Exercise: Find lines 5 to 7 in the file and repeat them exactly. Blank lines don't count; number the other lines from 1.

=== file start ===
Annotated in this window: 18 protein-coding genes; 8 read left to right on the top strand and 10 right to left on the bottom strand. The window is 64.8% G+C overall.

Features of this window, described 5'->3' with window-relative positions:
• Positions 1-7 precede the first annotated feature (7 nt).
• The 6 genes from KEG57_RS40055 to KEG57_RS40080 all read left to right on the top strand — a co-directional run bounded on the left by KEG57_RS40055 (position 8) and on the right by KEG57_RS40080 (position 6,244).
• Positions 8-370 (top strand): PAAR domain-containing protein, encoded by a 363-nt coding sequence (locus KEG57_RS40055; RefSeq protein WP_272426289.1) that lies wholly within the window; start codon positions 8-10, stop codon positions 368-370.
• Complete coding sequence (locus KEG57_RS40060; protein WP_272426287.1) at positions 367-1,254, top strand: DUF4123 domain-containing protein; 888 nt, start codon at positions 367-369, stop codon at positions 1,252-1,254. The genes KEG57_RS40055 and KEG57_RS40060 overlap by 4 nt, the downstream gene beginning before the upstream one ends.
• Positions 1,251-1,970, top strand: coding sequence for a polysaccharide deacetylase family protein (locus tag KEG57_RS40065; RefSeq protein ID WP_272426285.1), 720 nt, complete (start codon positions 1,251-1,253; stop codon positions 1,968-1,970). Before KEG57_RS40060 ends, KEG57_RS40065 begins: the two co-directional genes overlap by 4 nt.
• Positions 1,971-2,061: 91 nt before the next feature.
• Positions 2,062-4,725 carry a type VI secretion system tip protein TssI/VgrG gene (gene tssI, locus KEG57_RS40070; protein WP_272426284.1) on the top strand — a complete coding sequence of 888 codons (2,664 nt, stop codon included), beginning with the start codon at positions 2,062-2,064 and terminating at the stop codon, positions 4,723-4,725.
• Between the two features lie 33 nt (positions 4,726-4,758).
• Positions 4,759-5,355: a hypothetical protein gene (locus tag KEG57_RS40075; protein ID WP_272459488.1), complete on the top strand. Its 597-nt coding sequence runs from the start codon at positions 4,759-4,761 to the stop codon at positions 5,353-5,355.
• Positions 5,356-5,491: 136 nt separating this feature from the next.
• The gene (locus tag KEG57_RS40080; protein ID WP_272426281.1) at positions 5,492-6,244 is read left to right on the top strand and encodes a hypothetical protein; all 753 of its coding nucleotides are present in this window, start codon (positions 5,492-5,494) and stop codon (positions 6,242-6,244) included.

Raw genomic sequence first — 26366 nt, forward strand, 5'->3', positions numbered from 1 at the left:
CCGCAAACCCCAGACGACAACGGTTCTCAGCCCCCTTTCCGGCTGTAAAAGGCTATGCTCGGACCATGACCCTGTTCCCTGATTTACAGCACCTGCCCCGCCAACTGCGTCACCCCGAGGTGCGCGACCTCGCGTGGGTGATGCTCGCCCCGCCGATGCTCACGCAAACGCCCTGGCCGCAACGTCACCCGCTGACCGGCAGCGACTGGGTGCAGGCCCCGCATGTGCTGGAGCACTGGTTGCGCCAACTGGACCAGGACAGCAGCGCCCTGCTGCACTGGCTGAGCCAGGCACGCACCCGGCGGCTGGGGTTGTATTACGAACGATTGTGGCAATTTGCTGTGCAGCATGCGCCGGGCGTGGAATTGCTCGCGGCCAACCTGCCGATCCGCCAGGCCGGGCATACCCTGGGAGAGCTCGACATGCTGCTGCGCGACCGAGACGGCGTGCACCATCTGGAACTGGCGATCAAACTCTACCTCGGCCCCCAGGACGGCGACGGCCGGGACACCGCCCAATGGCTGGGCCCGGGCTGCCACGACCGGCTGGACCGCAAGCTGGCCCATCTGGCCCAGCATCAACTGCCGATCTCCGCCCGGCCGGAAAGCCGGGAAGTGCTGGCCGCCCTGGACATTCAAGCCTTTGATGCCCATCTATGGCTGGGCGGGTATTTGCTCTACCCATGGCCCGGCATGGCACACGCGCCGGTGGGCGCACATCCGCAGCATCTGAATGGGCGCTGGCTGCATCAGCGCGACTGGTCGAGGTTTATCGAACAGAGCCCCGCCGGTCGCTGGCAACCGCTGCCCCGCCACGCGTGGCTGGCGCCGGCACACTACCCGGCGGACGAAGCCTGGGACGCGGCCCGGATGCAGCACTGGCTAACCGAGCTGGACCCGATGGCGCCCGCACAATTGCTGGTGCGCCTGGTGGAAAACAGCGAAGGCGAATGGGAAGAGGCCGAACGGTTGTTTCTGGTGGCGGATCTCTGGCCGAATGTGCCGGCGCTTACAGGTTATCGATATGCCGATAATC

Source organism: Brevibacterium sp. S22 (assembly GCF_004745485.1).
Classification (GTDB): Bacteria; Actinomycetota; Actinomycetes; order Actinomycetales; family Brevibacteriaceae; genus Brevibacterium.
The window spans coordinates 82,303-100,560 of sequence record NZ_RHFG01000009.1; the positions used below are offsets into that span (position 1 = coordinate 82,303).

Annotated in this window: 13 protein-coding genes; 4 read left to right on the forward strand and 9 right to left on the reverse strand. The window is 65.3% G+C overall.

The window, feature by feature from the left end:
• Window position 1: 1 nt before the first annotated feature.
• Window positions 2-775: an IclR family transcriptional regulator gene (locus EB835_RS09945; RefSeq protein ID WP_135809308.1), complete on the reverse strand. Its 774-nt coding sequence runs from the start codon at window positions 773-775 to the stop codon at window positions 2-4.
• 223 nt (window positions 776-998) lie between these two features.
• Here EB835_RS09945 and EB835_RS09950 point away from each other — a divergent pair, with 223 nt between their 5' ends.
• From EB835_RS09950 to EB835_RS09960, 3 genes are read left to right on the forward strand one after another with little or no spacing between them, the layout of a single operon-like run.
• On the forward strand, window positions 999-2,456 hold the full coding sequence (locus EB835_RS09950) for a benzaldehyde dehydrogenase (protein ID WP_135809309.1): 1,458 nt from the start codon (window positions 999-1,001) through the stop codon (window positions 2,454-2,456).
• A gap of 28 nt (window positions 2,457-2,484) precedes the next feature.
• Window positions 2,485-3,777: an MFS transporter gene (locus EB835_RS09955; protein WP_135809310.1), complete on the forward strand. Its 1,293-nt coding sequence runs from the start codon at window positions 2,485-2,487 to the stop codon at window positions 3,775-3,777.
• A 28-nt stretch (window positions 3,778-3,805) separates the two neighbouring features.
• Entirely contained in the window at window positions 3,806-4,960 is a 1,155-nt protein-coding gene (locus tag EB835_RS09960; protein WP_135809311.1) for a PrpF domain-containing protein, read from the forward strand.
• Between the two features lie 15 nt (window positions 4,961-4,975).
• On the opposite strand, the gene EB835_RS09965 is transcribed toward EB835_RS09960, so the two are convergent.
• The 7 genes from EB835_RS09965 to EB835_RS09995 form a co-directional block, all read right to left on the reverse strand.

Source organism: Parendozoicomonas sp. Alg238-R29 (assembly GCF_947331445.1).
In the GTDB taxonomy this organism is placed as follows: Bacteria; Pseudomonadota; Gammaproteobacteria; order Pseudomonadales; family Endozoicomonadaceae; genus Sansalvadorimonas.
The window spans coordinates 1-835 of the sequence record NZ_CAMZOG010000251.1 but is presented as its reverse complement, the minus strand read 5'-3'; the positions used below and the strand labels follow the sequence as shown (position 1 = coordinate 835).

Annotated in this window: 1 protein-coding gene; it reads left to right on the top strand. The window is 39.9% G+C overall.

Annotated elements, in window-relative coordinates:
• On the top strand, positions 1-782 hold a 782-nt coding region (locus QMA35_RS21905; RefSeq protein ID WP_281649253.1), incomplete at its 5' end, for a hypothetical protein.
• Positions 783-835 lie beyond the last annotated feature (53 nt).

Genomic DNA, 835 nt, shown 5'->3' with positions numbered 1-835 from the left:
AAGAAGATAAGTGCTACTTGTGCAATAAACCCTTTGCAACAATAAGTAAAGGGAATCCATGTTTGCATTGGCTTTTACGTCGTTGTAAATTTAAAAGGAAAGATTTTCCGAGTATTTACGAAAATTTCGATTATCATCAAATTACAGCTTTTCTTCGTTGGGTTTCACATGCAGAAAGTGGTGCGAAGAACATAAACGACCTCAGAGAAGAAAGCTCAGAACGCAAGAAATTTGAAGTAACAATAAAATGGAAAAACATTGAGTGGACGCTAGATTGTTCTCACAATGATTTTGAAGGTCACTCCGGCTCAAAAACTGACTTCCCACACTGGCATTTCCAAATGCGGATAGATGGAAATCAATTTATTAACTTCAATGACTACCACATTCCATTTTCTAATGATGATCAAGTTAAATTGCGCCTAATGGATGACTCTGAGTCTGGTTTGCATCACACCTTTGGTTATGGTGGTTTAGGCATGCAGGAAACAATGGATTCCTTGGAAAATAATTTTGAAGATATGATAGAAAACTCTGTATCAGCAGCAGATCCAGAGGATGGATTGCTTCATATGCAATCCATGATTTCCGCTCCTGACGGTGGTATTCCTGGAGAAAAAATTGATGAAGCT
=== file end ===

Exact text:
• Positions 8-370 (top strand): PAAR domain-containing protein, encoded by a 363-nt coding sequence (locus KEG57_RS40055; RefSeq protein WP_272426289.1) that lies wholly within the window; start codon positions 8-10, stop codon positions 368-370.
• Complete coding sequence (locus KEG57_RS40060; protein WP_272426287.1) at positions 367-1,254, top strand: DUF4123 domain-containing protein; 888 nt, start codon at positions 367-369, stop codon at positions 1,252-1,254. The genes KEG57_RS40055 and KEG57_RS40060 overlap by 4 nt, the downstream gene beginning before the upstream one ends.
• Positions 1,251-1,970, top strand: coding sequence for a polysaccharide deacetylase family protein (locus tag KEG57_RS40065; RefSeq protein ID WP_272426285.1), 720 nt, complete (start codon positions 1,251-1,253; stop codon positions 1,968-1,970). Before KEG57_RS40060 ends, KEG57_RS40065 begins: the two co-directional genes overlap by 4 nt.